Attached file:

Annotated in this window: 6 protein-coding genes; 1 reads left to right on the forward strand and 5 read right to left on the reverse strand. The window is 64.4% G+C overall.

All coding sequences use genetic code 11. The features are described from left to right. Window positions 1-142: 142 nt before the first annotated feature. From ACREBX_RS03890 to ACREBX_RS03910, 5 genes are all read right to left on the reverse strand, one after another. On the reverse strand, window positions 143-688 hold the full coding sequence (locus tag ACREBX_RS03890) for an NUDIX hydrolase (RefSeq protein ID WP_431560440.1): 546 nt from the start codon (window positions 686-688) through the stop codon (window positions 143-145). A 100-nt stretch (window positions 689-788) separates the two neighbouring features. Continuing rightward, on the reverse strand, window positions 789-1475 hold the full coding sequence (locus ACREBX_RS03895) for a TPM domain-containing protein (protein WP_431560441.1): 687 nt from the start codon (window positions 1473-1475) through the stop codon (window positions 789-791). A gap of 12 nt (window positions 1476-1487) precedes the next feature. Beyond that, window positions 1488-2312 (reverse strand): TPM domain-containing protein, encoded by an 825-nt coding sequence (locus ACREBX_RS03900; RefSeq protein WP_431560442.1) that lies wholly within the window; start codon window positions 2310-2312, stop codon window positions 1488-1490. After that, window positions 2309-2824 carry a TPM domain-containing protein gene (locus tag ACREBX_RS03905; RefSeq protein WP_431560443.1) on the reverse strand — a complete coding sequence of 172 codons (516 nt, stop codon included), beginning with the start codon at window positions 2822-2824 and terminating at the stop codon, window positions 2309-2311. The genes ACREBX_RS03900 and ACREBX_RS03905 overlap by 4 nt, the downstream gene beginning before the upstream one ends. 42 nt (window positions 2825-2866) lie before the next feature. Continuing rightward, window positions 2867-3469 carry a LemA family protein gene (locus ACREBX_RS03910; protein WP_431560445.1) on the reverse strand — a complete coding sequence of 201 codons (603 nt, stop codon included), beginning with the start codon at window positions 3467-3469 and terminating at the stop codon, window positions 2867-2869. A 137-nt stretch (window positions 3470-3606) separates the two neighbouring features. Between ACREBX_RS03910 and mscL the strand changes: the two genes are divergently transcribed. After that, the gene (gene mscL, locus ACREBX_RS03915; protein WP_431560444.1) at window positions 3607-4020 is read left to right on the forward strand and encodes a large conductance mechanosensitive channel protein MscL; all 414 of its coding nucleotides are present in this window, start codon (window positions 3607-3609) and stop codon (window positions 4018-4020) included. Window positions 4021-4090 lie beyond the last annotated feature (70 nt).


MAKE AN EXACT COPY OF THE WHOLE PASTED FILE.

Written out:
Annotated in this window: 6 protein-coding genes; 1 reads left to right on the forward strand and 5 read right to left on the reverse strand. The window is 64.4% G+C overall.

All coding sequences use genetic code 11. The features are described from left to right. Window positions 1-142: 142 nt before the first annotated feature. From ACREBX_RS03890 to ACREBX_RS03910, 5 genes are all read right to left on the reverse strand, one after another. On the reverse strand, window positions 143-688 hold the full coding sequence (locus tag ACREBX_RS03890) for an NUDIX hydrolase (RefSeq protein ID WP_431560440.1): 546 nt from the start codon (window positions 686-688) through the stop codon (window positions 143-145). A 100-nt stretch (window positions 689-788) separates the two neighbouring features. Continuing rightward, on the reverse strand, window positions 789-1475 hold the full coding sequence (locus ACREBX_RS03895) for a TPM domain-containing protein (protein WP_431560441.1): 687 nt from the start codon (window positions 1473-1475) through the stop codon (window positions 789-791). A gap of 12 nt (window positions 1476-1487) precedes the next feature. Beyond that, window positions 1488-2312 (reverse strand): TPM domain-containing protein, encoded by an 825-nt coding sequence (locus ACREBX_RS03900; RefSeq protein WP_431560442.1) that lies wholly within the window; start codon window positions 2310-2312, stop codon window positions 1488-1490. After that, window positions 2309-2824 carry a TPM domain-containing protein gene (locus tag ACREBX_RS03905; RefSeq protein WP_431560443.1) on the reverse strand — a complete coding sequence of 172 codons (516 nt, stop codon included), beginning with the start codon at window positions 2822-2824 and terminating at the stop codon, window positions 2309-2311. The genes ACREBX_RS03900 and ACREBX_RS03905 overlap by 4 nt, the downstream gene beginning before the upstream one ends. 42 nt (window positions 2825-2866) lie before the next feature. Continuing rightward, window positions 2867-3469 carry a LemA family protein gene (locus ACREBX_RS03910; protein WP_431560445.1) on the reverse strand — a complete coding sequence of 201 codons (603 nt, stop codon included), beginning with the start codon at window positions 3467-3469 and terminating at the stop codon, window positions 2867-2869. A 137-nt stretch (window positions 3470-3606) separates the two neighbouring features. Between ACREBX_RS03910 and mscL the strand changes: the two genes are divergently transcribed. After that, the gene (gene mscL, locus ACREBX_RS03915; protein WP_431560444.1) at window positions 3607-4020 is read left to right on the forward strand and encodes a large conductance mechanosensitive channel protein MscL; all 414 of its coding nucleotides are present in this window, start codon (window positions 3607-3609) and stop codon (window positions 4018-4020) included. Window positions 4021-4090 lie beyond the last annotated feature (70 nt).